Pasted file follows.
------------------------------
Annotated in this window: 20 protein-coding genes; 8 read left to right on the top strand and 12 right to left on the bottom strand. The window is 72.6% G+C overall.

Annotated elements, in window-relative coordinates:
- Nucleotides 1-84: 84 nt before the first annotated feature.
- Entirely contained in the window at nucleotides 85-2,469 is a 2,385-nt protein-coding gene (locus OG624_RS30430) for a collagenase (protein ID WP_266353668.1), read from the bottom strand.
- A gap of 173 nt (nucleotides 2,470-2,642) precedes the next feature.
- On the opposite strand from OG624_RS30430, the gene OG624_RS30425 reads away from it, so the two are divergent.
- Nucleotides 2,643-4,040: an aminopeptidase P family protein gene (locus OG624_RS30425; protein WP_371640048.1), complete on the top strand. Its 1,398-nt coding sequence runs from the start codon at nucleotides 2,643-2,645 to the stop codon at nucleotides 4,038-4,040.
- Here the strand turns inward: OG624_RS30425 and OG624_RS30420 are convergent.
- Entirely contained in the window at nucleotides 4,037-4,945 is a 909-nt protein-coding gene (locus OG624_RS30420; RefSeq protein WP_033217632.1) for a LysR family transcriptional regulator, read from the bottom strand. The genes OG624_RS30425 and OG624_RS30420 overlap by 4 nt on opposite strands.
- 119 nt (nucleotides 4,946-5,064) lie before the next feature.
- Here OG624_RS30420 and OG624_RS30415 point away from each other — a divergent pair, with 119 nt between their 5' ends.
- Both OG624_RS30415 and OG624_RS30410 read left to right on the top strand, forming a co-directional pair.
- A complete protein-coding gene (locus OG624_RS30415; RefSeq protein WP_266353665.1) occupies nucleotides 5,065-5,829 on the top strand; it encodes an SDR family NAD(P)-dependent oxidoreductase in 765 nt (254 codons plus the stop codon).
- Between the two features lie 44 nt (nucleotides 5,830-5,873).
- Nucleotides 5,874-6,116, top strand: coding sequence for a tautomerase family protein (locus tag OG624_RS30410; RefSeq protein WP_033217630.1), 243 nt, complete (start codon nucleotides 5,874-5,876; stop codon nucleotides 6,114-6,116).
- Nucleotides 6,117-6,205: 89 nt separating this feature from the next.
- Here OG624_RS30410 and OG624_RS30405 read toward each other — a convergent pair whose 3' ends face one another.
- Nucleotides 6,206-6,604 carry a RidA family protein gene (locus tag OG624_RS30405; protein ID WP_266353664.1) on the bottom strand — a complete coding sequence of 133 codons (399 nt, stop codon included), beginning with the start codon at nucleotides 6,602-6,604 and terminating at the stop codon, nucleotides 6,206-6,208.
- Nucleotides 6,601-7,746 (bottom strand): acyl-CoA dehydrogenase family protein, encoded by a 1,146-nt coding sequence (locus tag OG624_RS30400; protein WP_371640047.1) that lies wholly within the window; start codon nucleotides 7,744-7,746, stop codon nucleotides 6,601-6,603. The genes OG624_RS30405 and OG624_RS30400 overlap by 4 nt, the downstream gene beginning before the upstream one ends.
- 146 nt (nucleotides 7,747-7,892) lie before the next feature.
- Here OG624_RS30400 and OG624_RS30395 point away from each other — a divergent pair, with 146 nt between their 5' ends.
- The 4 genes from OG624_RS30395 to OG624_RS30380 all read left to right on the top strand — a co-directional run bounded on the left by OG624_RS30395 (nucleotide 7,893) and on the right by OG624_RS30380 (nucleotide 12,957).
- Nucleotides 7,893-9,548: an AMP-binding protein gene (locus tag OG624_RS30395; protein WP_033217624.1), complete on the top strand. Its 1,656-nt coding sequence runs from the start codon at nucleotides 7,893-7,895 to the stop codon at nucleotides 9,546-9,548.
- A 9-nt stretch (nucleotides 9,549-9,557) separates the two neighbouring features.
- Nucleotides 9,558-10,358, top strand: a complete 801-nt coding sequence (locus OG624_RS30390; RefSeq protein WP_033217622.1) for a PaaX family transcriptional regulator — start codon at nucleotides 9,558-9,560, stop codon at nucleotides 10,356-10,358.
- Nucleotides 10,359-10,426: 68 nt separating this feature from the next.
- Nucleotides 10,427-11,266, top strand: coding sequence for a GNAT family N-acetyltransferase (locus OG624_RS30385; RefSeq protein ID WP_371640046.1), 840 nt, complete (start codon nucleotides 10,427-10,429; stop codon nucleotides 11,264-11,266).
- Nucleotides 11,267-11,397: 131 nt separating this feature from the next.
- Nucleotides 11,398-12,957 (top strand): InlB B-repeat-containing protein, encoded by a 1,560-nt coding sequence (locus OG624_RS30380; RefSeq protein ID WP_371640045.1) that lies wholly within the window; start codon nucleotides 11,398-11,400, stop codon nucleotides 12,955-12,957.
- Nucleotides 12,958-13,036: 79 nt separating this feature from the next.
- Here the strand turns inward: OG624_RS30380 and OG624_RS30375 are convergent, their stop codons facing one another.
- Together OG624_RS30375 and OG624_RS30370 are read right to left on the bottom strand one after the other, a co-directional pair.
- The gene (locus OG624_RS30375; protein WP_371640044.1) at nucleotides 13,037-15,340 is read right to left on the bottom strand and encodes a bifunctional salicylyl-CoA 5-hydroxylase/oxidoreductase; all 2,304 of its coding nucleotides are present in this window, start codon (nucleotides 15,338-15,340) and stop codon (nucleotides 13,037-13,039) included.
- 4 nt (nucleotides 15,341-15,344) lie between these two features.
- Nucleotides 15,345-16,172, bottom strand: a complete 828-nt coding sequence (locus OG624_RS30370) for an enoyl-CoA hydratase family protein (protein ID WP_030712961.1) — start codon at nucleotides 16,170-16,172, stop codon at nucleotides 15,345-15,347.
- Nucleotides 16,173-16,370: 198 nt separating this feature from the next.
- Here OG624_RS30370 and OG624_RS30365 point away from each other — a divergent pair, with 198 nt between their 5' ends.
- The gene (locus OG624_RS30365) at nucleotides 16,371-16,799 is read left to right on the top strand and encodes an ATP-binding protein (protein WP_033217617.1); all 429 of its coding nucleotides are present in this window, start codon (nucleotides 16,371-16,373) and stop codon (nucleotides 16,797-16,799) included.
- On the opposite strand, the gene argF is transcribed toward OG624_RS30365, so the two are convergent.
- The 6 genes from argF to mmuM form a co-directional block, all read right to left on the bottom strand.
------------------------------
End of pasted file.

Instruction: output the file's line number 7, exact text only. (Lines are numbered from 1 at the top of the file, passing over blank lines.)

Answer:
- Nucleotides 2,643-4,040: an aminopeptidase P family protein gene (locus OG624_RS30425; protein WP_371640048.1), complete on the top strand. Its 1,398-nt coding sequence runs from the start codon at nucleotides 2,643-2,645 to the stop codon at nucleotides 4,038-4,040.